The Chinese characters are Fo (buddha) and Ming (bright). The image is of a student of Buddhism, who, imagining himself to be a monk, and not understanding the true meaning of the words takes the sound of the words literally. Likewise, People on web forums sometime seem to be foaming at the mouth.
Original painting by P.Volker /used by permission.
User avatar
PadmaVonSamba
 
Posts: 2845
Joined: Sat May 14, 2011 1:41 am

Re: Question about "location of mind"

Postby rachmiel » Sat May 25, 2013 12:10 am

Buddhism seems to translate well to new cultures and eras. I would hope that Buddhism --and Buddhists! -- would grow to meet our deepening scientific understanding of how the brain, nervous system, senses, etc. work. I'm learning a lot from this book:

http://www.amazon.com/Buddhas-Brain-Pra ... dhas+brain
gone gone gone
User avatar
rachmiel
 
Posts: 372
Joined: Wed Jan 16, 2013 1:05 am

Re: Question about "location of mind"

Postby Wayfarer » Sat May 25, 2013 12:29 am

Another book I found useful in terms of the dialog between science and Buddhism was The Quantum and the Lotus: A Journey to the Frontiers Where Science and Buddhism Meet Matthieu Ricard and Trinh Thuan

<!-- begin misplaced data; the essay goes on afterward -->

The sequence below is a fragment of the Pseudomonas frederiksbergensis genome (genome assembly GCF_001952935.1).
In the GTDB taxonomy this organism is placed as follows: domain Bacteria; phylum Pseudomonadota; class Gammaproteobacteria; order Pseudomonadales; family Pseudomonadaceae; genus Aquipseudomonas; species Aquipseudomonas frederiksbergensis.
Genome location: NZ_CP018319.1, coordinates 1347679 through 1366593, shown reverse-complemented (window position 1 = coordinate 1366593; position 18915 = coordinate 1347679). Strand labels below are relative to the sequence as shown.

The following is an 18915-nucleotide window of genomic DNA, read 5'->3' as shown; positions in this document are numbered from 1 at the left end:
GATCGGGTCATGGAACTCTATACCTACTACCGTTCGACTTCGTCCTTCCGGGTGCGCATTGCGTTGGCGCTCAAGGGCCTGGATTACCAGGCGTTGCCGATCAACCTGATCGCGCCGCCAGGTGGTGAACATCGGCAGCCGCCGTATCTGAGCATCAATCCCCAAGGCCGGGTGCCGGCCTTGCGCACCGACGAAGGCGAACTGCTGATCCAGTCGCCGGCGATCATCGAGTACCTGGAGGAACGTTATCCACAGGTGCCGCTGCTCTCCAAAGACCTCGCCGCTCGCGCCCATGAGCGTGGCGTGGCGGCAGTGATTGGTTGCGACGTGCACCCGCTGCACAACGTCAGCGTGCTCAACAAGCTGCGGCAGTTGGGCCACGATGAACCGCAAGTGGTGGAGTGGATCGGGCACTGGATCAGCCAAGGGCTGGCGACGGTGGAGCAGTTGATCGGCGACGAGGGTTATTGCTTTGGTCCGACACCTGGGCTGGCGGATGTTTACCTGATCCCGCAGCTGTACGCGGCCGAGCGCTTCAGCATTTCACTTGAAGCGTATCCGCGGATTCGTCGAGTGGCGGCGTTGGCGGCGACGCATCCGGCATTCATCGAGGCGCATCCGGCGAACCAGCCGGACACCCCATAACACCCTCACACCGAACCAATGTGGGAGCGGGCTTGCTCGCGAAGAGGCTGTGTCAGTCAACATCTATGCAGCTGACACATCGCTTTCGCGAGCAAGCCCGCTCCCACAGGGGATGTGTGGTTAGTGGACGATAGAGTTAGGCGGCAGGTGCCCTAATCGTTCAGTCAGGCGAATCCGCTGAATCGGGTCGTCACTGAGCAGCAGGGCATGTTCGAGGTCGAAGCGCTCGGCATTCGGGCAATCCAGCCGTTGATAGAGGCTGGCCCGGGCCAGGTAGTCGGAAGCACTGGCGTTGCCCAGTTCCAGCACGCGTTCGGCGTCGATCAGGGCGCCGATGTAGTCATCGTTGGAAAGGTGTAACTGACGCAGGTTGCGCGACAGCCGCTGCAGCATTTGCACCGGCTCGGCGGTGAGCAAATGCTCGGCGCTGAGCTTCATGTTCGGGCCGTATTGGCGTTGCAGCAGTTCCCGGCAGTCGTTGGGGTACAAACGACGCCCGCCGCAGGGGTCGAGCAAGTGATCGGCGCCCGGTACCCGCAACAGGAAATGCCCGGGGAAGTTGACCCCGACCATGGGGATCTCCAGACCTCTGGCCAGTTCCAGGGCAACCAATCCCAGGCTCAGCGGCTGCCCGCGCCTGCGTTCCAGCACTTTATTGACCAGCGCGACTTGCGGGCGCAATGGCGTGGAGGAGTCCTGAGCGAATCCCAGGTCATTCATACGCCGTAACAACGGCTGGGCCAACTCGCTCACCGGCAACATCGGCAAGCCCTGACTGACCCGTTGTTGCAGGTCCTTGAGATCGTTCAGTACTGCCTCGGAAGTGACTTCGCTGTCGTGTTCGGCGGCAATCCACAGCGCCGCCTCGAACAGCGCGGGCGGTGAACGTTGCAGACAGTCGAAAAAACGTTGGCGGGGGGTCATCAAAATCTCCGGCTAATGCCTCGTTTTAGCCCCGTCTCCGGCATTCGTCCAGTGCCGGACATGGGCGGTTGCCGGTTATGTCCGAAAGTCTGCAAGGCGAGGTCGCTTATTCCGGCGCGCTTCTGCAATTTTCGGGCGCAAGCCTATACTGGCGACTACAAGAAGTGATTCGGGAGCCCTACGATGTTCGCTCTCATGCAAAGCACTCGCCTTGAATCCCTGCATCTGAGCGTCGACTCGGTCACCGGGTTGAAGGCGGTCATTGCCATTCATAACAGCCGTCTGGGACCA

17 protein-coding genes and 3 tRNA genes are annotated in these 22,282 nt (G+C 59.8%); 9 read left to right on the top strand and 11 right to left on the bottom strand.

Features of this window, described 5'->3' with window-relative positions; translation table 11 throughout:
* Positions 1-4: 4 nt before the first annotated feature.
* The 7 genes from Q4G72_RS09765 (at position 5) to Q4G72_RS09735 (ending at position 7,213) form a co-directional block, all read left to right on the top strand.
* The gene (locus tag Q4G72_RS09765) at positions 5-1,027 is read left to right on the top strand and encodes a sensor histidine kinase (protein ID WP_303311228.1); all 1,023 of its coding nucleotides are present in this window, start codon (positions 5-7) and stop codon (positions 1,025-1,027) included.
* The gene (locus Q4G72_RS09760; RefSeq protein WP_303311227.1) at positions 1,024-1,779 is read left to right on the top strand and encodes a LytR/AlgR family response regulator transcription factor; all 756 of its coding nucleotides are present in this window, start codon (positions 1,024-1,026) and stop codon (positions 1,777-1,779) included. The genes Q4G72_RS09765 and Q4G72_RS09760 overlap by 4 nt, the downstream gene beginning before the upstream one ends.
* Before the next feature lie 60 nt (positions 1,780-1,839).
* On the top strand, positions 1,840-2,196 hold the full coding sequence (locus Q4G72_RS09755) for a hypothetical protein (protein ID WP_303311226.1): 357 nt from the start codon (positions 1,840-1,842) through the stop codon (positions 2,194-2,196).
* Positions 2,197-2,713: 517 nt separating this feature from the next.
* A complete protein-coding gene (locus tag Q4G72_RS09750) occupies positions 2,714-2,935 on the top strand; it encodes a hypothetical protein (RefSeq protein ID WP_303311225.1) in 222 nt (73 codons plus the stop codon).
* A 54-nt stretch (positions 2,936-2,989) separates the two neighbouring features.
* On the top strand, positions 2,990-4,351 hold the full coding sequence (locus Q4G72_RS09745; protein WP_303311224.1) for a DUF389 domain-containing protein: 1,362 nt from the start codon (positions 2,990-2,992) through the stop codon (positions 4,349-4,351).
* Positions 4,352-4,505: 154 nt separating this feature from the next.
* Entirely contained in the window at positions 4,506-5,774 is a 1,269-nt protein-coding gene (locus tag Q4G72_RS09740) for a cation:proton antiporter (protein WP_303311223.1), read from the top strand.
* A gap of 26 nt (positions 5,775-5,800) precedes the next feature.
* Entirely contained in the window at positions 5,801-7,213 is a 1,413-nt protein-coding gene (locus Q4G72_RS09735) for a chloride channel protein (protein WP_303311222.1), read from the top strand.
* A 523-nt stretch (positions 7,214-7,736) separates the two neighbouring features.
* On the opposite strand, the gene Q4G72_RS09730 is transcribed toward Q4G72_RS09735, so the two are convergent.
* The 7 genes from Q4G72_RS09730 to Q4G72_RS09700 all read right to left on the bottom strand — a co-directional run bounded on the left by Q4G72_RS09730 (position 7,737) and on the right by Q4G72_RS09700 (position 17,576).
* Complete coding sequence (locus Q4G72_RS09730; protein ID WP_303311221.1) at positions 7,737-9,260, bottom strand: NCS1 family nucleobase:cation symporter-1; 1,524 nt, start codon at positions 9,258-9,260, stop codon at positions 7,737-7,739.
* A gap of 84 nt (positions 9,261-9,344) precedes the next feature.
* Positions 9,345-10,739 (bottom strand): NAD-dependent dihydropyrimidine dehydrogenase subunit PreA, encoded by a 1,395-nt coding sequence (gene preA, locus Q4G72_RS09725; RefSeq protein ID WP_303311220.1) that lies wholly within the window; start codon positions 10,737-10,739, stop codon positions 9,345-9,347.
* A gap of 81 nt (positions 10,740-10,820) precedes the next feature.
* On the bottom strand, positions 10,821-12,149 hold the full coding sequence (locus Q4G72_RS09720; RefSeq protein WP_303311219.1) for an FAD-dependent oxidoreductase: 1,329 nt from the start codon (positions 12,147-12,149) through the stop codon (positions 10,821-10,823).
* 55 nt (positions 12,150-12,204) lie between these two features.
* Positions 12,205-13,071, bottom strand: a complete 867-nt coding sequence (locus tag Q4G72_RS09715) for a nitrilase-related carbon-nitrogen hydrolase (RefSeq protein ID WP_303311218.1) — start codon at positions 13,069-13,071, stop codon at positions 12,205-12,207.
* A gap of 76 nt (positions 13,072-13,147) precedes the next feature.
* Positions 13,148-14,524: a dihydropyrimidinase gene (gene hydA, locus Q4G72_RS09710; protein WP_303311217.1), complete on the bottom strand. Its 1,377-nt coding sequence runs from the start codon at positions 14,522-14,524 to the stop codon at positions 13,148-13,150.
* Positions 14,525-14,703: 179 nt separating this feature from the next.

In this book-length conversation, French Buddhist monk Ricard and Vietnamese-born astrophysicist Trinh explore how Buddhism and modern science address life's big questions. Among the matters they touch on, sometimes fleetingly and sometimes in depth, are the illusory nature of phenomena, the guiding intelligence of nature, and the search for the mechanisms that drive planets and humans alike. Both authors, each conversant in the other's medium, argue against reductionist views of nature.


And for a large compendium of empirical findings challenging the physicalist view of mind

Irreducible Mind: Toward a Psychology for the 21st Century ed. Kelly & Kelly

Current mainstream opinion in psychology, neuroscience, and philosophy of mind holds that all aspects of human mind and consciousness are generated by physical processes occurring in brains. Views of this sort have dominated recent scholarly publication. The present volume, however, demonstrates empirically that this reductive materialism is not only incomplete but false. The authors systematically marshal evidence for a variety of psychological phenomena that are extremely difficult, and in some cases clearly impossible, to account for in conventional physicalist terms.
Learn to do good, refrain from evil, purify the mind ~ this is the teaching of the Buddhas
User avatar
Wayfarer
 
Posts: 1931
Joined: Sun May 27, 2012 8:31 am
Location: Sydney AU

PreviousNext

Return to Tibetan Buddhism

Who is online

Users browsing this forum: Bing [Bot], haha and 20 guests

>